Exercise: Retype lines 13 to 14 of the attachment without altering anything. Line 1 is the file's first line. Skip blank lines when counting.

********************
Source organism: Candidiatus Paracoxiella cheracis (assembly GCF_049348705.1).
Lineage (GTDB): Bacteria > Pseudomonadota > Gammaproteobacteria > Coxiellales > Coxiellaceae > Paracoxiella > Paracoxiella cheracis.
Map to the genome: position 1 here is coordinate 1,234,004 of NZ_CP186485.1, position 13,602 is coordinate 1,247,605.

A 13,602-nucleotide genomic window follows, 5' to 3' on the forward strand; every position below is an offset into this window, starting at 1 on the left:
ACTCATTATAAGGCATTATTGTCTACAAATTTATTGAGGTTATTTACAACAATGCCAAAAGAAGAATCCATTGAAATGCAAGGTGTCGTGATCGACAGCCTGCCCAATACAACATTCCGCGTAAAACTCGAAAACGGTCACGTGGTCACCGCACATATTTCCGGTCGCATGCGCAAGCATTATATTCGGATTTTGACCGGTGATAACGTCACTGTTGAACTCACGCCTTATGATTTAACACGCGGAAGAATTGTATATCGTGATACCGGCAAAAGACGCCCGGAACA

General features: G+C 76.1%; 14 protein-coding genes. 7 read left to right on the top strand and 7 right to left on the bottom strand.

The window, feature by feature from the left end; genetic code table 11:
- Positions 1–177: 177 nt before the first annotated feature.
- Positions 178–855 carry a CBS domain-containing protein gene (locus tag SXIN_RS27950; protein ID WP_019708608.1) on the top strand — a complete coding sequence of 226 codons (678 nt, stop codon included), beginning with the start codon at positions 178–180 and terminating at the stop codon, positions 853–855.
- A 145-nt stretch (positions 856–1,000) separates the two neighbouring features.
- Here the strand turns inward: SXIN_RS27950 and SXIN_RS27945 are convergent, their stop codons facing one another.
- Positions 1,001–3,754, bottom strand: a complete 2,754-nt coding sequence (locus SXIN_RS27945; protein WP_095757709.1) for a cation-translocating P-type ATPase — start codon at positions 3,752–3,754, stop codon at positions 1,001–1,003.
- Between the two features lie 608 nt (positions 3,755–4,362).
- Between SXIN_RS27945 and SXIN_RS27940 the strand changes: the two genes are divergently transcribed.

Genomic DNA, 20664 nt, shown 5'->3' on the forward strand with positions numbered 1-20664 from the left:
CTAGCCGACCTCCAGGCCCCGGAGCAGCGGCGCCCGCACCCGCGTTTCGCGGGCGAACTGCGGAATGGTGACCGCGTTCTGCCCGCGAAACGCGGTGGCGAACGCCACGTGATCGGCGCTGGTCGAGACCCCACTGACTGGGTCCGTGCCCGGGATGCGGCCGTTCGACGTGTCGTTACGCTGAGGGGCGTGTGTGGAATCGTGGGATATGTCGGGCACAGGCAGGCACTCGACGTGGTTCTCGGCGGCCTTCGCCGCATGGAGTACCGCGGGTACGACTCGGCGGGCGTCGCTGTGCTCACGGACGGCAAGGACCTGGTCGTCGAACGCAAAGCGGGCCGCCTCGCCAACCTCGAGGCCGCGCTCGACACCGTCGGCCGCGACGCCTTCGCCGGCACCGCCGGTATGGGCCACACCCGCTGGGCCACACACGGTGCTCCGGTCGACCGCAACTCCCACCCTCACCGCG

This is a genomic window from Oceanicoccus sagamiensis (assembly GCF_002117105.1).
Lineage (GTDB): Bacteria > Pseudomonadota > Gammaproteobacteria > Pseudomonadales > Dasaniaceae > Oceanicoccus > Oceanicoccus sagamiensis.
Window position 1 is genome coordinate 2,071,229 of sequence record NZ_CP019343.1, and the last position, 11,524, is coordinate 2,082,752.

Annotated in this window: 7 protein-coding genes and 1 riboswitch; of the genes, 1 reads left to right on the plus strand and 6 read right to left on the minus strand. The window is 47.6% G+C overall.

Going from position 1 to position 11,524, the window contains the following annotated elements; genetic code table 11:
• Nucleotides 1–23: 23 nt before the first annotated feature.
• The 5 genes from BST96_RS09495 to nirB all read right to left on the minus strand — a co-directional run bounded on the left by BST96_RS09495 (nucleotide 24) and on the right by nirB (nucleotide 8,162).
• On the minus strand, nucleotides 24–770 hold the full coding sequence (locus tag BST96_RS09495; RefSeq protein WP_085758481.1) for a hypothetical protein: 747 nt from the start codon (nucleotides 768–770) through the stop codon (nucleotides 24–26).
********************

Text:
- Between the two features lie 608 nt (positions 3,755–4,362).
- Between SXIN_RS27945 and SXIN_RS27940 the strand changes: the two genes are divergently transcribed.